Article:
SEOUL — South Korea revised rules on the obligatory mixing ratio of biodiesel for automotive diesel engines. Biodiesel is made by chemically reacting lipids such as animal fat, soybean oil, or some other vegetable oil with alcohol, producing a methyl, ethyl, or propyl ester. It is usually blended with petrodiesel typically to less than 10 percent since most engines cannot run on pure biodiesel without modification.
The Ministry of Trade, Industry and Energy said that a bill to revise the enforcement ordinance on biodiesel was approved at a cabinet meeting on June 22. The revision, which will take effect on July 1, raised the ratio of biodiesel obligations from the current three percent to 3.5 percent. It will also increase the ratio by 0.5 percentage points every three years to five percent by 2030.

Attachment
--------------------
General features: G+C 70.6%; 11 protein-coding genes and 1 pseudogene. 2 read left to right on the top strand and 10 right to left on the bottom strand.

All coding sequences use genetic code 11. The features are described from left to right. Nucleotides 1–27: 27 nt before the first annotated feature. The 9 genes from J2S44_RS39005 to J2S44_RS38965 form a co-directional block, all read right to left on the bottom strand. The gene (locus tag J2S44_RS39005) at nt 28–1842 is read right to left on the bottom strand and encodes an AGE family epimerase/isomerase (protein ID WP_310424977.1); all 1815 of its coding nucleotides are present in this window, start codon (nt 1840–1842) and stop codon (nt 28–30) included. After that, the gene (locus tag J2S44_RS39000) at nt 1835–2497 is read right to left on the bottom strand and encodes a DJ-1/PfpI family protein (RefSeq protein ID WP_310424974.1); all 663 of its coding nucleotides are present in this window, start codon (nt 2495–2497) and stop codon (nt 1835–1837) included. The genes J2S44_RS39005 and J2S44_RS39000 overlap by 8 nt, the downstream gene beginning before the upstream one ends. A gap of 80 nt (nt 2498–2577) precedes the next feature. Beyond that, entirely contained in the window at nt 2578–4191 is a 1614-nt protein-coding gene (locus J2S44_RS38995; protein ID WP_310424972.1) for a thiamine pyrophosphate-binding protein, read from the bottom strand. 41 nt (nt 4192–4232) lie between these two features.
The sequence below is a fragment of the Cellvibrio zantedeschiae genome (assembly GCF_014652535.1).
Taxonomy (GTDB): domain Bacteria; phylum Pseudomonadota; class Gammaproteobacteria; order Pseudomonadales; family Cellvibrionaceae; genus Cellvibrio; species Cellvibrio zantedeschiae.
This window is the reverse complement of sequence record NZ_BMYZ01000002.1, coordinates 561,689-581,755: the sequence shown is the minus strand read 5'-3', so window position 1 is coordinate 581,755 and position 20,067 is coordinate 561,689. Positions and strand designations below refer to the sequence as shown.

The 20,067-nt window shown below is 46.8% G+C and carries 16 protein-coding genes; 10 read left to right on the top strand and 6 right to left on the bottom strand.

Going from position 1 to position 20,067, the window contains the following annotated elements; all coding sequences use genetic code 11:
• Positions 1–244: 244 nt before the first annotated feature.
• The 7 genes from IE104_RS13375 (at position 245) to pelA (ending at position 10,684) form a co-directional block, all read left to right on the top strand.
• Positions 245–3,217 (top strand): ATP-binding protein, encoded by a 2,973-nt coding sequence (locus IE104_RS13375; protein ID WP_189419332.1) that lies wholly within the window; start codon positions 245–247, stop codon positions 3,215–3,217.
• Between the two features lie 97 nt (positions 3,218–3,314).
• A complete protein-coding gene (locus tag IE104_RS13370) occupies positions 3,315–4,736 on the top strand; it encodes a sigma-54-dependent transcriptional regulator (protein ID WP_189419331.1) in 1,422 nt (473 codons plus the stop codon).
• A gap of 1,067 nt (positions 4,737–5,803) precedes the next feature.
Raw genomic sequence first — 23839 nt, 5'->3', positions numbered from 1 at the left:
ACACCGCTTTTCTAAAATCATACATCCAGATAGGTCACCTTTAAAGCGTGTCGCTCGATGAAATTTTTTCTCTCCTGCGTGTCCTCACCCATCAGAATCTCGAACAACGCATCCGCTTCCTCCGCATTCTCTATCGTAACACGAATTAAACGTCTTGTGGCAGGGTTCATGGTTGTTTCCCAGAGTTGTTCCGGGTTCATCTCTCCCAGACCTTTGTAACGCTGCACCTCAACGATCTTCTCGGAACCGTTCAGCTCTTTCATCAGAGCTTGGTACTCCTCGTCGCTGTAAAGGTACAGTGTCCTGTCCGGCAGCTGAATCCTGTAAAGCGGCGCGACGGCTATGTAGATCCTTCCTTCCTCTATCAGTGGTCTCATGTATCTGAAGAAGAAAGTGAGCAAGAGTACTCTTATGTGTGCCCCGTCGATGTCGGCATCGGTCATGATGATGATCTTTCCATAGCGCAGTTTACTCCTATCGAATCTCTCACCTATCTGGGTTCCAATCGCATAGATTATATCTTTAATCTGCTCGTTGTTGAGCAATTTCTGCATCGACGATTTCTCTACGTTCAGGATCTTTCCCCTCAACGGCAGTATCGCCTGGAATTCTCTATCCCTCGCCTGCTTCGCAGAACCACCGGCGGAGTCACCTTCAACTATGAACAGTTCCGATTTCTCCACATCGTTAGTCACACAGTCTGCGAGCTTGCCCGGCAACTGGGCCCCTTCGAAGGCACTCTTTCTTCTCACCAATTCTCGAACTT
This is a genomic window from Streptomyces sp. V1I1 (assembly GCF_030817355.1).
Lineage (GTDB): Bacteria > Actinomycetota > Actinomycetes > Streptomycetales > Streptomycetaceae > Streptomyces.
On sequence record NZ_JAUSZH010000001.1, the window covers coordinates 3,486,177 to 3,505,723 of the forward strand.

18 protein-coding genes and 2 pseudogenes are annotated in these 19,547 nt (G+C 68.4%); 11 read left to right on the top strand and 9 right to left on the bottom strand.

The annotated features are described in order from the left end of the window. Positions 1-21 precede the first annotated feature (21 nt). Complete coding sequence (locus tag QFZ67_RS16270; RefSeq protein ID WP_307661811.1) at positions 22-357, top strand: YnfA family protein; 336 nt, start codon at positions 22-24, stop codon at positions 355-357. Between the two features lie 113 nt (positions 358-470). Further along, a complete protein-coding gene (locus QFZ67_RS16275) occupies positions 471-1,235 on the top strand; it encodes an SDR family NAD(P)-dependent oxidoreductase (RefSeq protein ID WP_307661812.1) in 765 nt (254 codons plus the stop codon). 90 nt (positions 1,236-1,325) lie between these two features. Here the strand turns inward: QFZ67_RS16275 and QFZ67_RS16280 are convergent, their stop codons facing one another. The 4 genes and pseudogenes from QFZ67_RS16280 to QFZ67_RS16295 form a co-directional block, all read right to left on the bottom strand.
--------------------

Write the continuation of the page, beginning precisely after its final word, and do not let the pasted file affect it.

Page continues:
A 0.5 percent increase in South Korea’s obligatory biodiesel mixing ratio will reduce carbon dioxide emissions by about 330,000 tons per year, the ministry said, adding it would also reduce air pollutant emissions such as fine dust and carbon monoxide. In 2020, the ministry said South Korea was able to reduce 1.98 million tons of carbon dioxide emissions through a three percent mix of biodiesel.